Does the Ukrainian tragedy affect us in Louisiana?

Published 12:00 am Wednesday, March 16, 2022

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When I bring up the subject of Ukraine with friends here in Louisiana, the response is more often than not some interest and a bit of concern, but that’s about all. They don’t feel they are really affected. So should my state feel more empathy about events half way around the world?
Maybe it’s just me. But I never thought such an event would happen. To think that in 2022, Russia went to war attacking Ukraine, and in doing so upended the balance of power across Europe and the Baltic countries. And in so doing, we here in the Louisiana and throughout the nation will see a substantial hit to our own pocketbooks.
It’s concerning that I write this column sitting in my comfortable armchair and drinking coffee while at this very moment somewhere in Ukraine, people are fleeing bombs from Russian artillery. Mothers leave all their worldly possessions and escape with crying children to questionable protection in underground subway stations. Over a million Ukrainians forced to flee to other parts of the country or to other countries. One moment you are shopping, going to a local Starbucks and enjoying family meals together. Then you quickly flee the onslaught of tanks and the raining down of missiles.
This is not an effort of ethnic cleansing like the Nazis undertaking the elimination of the Jews. You wouldn’t be able to tell any physical difference between Ukrainians, Byelorussians and Russians. They share a similar culture and speak the same or close to the same language. No, what we are seeing unfold is a warped effort to stamp out the flame of democracy. We are watching Putin’s regime moving quickly towards a resemblance of Stalin’s Russia or Hitler’s Germany.
And this military uprising directly affects our living standards here in Louisiana. The price of oil has risen to over $100 a barrel, doubling what the cost was in January. We are seeing the price of gasoline at the pump rise significantly above four dollars a gallon. The cost of most consumer goods, particularly items at the grocery store, will take a significant upsurge.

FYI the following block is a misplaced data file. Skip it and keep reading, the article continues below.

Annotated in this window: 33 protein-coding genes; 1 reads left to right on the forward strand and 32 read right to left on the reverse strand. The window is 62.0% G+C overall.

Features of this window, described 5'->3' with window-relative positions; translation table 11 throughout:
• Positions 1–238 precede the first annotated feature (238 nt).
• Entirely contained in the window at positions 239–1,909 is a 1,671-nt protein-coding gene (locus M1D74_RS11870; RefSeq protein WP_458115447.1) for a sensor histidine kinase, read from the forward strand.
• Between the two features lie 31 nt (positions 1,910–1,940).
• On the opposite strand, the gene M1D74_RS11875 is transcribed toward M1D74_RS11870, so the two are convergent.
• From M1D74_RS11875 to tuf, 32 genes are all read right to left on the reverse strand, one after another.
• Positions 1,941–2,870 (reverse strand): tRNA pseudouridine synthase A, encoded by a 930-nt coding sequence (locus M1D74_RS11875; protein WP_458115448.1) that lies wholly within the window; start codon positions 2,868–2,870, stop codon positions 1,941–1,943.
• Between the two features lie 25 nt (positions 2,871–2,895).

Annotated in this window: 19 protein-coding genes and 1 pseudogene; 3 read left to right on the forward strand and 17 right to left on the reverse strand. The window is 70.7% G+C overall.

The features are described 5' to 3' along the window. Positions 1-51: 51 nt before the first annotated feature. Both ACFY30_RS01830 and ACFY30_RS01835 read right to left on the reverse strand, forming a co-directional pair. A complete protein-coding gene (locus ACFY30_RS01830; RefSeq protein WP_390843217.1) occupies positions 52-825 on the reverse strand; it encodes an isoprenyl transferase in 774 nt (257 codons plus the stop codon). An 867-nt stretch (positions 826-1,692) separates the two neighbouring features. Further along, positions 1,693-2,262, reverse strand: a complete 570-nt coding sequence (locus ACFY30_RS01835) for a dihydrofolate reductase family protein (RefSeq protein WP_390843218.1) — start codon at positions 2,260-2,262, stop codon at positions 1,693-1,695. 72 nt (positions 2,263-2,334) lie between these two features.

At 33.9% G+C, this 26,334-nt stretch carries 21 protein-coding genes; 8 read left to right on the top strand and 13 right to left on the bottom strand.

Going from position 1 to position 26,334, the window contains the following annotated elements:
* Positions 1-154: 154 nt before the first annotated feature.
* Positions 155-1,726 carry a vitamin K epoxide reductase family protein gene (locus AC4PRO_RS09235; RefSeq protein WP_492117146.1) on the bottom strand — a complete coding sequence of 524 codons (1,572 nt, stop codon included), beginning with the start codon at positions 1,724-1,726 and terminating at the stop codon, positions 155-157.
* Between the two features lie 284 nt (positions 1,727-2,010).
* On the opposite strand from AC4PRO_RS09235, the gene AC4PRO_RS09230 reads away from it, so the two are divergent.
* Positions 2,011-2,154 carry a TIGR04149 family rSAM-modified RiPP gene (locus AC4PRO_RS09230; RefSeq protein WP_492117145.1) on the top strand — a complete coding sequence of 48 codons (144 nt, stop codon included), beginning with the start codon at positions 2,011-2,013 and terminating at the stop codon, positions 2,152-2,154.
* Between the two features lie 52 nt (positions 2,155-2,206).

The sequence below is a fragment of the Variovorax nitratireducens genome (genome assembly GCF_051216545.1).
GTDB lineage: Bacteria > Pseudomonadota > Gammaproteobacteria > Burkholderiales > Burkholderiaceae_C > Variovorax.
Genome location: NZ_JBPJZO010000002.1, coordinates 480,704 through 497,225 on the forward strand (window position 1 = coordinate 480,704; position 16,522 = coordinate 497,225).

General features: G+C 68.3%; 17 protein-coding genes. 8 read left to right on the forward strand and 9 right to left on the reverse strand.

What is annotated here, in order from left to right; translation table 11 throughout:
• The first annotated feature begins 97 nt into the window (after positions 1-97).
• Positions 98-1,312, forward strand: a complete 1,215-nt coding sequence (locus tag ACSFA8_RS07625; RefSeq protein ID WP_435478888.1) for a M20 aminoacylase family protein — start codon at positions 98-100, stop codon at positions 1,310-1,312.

Products across the board are both imported and exported from the Soviets. Louisiana sends aerospace products, automotive products, machinery, chemicals, poultry, soybeans and soybean meal. The state brings in from Russia Crude Petroleum ($424 Million) Refined Petroleum ($321 Million), Iron Ore ($82.7 Million), Palm Oil ($60.3 Million) and Coffee ($57.5 Million). In fact, 12.6% of all Louisiana imports come from the Soviet Union. All these purchases have been frozen, with suppliers having to look for other markets, often at much higher prices.
Our investments in the financial markets are taking a hit. No one knows how long this will last. All these figures show that we here in Louisiana are not exempt from the effects of these world events. We all pay a significant price.
This international instability also raises the question of America’s defense capability. We in America are particularly vulnerable to cyberattacks. There are loud calls for more military spending that could require raising taxes. And will a compulsory draft be reinstated?  I volunteered for military service during the Vietnam era, but will my grandsons have to fight again?  I sure hope not.
Investment adviser Vitaliy Katsenelson pointed out a historic model of how quickly world events can change, and gave as an example Russian Dmitry Shostakovich’s 7th, “Leningrad” Symphony. Shostakovich completed it in 1941. He was in Leningrad (now Saint Petersburg), and the city was surrounded by the Nazis, blockaded, completely cut off from the rest of Russia. The Germans were bombing day and night. People were dying of hunger.
This symphony starts out peacefully – the first seven minutes are just about normal everyday life. Then, in minute seven, you start hearing the faint sound of drums – that’s the German army marching on Russia. Minute by minute the drums grow louder, and then all peace is gone and all there is war. This symphony portrays well the irony and tragedy of what is happening right now. If Shostakovich were alive, he would have renamed this symphony “Kiev.”  Yes, we all have a stake in this war, and we all need to be concerned, whether we like it or not.
Peace and Justice

Jim Brown’s syndicated column appears each week in numerous newspapers throughout the nation and on websites worldwide. You can read all his past columns and see continuing updates at  Readers can also review books by Jim Brown and many others he has published by going to